WRITING drama is not easy especially when it attempts to find humor in misery in the same length of time it takes one to digest this review.

After “fast food fiction” comes 10x10x10 (UST Publishing House, 2005), a collection of ten short plays by ten local playwrights which explores the modern Filipino consciousness in no longer than ten minutes.

The volume compiles the works of Writer’s Bloc, a group composed of young playwrights.

The pieces in 10x10x10 break away from old stage conventions, presenting fresh insights and irony into the lives of ordinary Pinoys in the metropolis.

In Ned Trespeces’ “Trabaho Soliloquies,” four young, desperate jobseekers whose motives stem from financial desperation, need for sex and drugs, and independence fight their inner monsters tooth and claw to get past the human resource department. Trespeces, who himself jumped from one job to another, shows how the characters’ frustration can drive them to put on different faces for the sake of establishing “happier” lives by worming into the workforce¯ at all cost.

On the lighter but still poignant side, Alfonso Dacanay’s “Eyeball” plays around the youth’s newfound stubbornness as embodied in the popular phrase, “kung ayaw mo, wag mo.” It is the story of chubby and ordinary-looking Eileen and good-looking Patrick who meet in a café after chatting online for four months only to disappoint each other.

Most of the pieces are intense, and they heavily bear the markings of black comedy, or humor derived from irony and misery. But nothing quite prepares the reader for composer Vincent de Jesus’ “Over a Cup of Coffee,” a side-splitting piece which frisks with the classic story of a son admitting his homosexuality to his mother, minus the hysterics. The mother’s pained but cool acceptance exudes a new view on understanding, love, and communication.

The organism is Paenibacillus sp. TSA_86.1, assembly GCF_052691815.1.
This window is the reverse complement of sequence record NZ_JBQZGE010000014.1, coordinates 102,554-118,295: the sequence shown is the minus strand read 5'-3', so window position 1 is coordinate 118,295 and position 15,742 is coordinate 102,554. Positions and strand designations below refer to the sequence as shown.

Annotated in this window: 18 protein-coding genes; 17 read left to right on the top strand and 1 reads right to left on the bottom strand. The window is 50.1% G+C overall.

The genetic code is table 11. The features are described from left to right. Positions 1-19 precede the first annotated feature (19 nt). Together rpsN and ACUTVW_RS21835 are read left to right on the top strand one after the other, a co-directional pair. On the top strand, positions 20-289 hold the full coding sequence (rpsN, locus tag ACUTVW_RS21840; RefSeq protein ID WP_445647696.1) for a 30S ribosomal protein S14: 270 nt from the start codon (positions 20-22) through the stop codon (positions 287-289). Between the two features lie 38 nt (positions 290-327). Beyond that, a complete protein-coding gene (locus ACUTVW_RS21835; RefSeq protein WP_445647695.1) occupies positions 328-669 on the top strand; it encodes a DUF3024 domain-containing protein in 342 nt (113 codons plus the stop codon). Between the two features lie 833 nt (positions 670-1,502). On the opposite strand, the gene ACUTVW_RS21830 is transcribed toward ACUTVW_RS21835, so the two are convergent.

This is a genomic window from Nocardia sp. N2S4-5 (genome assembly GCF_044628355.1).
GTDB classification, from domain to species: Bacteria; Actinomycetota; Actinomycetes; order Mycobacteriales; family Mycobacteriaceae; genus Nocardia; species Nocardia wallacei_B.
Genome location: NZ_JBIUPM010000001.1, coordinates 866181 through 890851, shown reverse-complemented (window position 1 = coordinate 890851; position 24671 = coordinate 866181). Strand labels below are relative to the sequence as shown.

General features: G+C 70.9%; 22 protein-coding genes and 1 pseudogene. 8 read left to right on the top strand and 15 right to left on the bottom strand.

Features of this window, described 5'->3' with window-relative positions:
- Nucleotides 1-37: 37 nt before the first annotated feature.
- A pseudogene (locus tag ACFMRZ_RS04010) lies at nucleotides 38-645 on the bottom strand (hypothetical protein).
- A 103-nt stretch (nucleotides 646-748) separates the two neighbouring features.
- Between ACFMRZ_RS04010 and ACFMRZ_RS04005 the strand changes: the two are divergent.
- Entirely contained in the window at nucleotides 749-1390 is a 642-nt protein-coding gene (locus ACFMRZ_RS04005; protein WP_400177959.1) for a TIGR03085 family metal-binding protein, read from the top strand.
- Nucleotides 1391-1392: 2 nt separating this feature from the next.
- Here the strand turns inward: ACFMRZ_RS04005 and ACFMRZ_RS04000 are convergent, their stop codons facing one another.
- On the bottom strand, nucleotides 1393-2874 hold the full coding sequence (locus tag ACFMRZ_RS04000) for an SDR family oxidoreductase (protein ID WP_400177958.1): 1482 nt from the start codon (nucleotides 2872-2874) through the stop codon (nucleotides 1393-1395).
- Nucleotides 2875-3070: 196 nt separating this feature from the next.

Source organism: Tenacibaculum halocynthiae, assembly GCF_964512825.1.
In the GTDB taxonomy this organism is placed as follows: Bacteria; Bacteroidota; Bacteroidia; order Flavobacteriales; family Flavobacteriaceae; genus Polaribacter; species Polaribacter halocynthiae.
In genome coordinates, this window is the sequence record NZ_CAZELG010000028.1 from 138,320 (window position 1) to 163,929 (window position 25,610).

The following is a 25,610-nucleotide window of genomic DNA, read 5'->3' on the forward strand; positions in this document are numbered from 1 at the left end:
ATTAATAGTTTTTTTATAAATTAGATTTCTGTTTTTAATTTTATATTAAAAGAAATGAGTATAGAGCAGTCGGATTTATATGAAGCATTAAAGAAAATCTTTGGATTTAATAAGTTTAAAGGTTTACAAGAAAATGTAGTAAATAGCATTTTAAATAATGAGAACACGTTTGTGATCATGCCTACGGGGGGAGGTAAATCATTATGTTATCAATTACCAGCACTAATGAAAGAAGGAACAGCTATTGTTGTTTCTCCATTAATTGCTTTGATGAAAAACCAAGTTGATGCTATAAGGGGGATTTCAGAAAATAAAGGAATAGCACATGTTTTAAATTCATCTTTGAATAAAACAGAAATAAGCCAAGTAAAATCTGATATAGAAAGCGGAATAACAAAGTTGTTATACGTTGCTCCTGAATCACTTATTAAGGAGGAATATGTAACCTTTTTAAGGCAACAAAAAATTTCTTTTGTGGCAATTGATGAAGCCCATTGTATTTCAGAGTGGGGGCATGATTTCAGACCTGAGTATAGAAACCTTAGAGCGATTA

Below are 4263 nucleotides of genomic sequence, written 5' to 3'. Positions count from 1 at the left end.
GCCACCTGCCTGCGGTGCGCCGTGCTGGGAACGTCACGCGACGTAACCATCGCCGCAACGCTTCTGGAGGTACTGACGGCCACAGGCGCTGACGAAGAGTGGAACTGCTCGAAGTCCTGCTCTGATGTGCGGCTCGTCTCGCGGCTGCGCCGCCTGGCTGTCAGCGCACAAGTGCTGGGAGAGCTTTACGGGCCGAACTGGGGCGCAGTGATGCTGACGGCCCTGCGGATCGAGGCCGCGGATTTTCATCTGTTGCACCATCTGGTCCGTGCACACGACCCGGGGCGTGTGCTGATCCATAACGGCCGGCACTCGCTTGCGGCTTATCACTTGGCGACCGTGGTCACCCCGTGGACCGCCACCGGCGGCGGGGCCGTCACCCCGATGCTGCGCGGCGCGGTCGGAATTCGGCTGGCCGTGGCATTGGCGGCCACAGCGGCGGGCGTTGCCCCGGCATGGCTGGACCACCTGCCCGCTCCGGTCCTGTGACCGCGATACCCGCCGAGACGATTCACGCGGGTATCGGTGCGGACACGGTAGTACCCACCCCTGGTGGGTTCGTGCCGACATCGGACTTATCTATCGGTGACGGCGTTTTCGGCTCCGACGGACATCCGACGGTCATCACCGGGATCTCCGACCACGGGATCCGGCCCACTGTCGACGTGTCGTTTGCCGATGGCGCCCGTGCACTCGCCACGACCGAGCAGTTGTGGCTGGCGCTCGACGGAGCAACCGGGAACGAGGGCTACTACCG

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Another powerful piece is “Walang Iwanan” by Palanca Hall of Famer Rene Villanueva, a story of two people trapped in an illicit relationship; confronted with the decision of continuing or breaking their relationship after the man marries another woman who is pregnant with his child. The piece demonstrates the strength of the urban Filipina who remains dignified in the face of a catastrophic revelation.

The themes used in the pieces are universal¯love, friendship and survival¯but possessed more dimension which the flat storylines of mainstream screenplays lack. These are overlooked in-your-face stories that are seemingly too small to be developed into anything, until 10x10x10.

The pieces employ “Tag-lish,” which helps establish the nuances of the Filipino language. The 10-minute length of the plays sustains the interest of the reader (or the viewer) while preparing them for a sudden twist or a cliffhangermaking it an engrossing read.

A setback, however, is the much abused “swardspeak,” also known as gay lingo, in most of the plays, especially in Chris Martinez’ “Balang Araw,” a futuristic drama set in 3010 A.D., where every character, regardless of gender and role, “swardspeaks.”

Nonetheless, 10x10x10 shows us the richness and complexities of Filipino urban culture. It also enables readers to realize new facets of urban Filipino youth, their concerns, their strengths, and soul searching. Czeriza Shennille S. Valencia

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